Rally in N.B. calls to lift moratorium on fracking
The “Lift the Moratorium” rally in the Sussex area is calling for an end to the moratorium on fracking in New Brunswick.
After the recent closure of a nearby Potash mine, many say fracking could bring much-needed opportunity for those out of work – and also bring more business back to Sussex.
Paul Bedford, a business owner, moved home from Alberta to open a pump and compressor business when natural gas development seemed to be moving forward in New Brunswick.
“Our thought was ‘let’s open this business, let’s be here to support the oil and gas industry when it comes,’” says Bedford. “I guess everybody knows how that’s sort of been.”
It’s been on hold since the Liberal party, who ran a promise to impose a moratorium hydraulic fracturing, won a majority government in 2014.
“I think the government is pandering to some votes they’re afraid of losing if they lifted the moratorium,” says New Brunswick Progressive Conservative Leader, Bruce Fitch. “This is not an experimental industry; it’s been successful here in the Sussex area for ten years.”
McCully Field is one owned by Corridor Resources – 39 wells have been drilled on the location to access natural gas in the sandstone rocks below ground.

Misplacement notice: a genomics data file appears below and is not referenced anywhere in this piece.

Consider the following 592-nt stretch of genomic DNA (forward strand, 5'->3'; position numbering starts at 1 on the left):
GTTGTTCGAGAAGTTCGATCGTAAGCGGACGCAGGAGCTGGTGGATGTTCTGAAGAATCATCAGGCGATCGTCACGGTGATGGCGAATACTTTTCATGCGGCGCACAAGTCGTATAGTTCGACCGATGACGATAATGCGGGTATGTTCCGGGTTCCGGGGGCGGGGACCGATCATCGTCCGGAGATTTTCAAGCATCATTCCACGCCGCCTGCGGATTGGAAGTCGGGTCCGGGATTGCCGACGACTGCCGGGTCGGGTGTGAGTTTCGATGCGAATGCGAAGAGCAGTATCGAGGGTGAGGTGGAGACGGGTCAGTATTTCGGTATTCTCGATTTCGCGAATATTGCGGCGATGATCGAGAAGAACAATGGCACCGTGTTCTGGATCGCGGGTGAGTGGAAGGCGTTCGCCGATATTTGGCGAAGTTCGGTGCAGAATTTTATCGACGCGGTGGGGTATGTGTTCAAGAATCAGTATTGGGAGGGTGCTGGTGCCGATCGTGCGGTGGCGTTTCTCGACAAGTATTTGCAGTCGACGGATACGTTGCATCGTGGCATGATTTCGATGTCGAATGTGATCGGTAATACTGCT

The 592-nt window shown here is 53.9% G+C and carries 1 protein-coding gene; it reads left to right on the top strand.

The field sits on property leased by farmer Stephen Moffett.
“My family is here, my grandchildren are here, we play and swim and fish in the river, we drink the water out of the ground,” says Moffett. “We feel that there’s really no reason for us to be concerned.”
Moffet says he thinks the province should consider lifting its blanket ban on shale gas development.
“We’re different here, the gas here is 2,000 metres under the ground, that’s two kilometres down,” says Moffet. “There’s layers and layers of bedrock between our groundwater and the shale gas.”
While resource development is provincial jurisdiction, Fundy Royal Liberal Member of Parliament, Alaina Lockhart, says there’s room for discussion.
“I appreciate the fact that the provincial government needs to look at the provincial wide situation,” says Lockhart. “However, here in Sussex, I think they are working towards a plan - and I respect that.”
With files from CTV Atlantic’s Jonathan MacInnis.